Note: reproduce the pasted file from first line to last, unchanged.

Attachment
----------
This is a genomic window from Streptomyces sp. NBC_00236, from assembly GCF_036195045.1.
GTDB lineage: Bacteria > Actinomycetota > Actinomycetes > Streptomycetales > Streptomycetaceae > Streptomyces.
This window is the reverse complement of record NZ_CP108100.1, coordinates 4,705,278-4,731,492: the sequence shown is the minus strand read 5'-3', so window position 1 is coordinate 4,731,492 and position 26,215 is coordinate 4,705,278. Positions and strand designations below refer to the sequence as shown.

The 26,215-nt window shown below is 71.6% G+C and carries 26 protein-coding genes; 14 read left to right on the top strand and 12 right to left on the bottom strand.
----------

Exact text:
This is a genomic window from Streptomyces sp. NBC_00236, from assembly GCF_036195045.1.
GTDB lineage: Bacteria > Actinomycetota > Actinomycetes > Streptomycetales > Streptomycetaceae > Streptomyces.
This window is the reverse complement of record NZ_CP108100.1, coordinates 4,705,278-4,731,492: the sequence shown is the minus strand read 5'-3', so window position 1 is coordinate 4,731,492 and position 26,215 is coordinate 4,705,278. Positions and strand designations below refer to the sequence as shown.

The 26,215-nt window shown below is 71.6% G+C and carries 26 protein-coding genes; 14 read left to right on the top strand and 12 right to left on the bottom strand.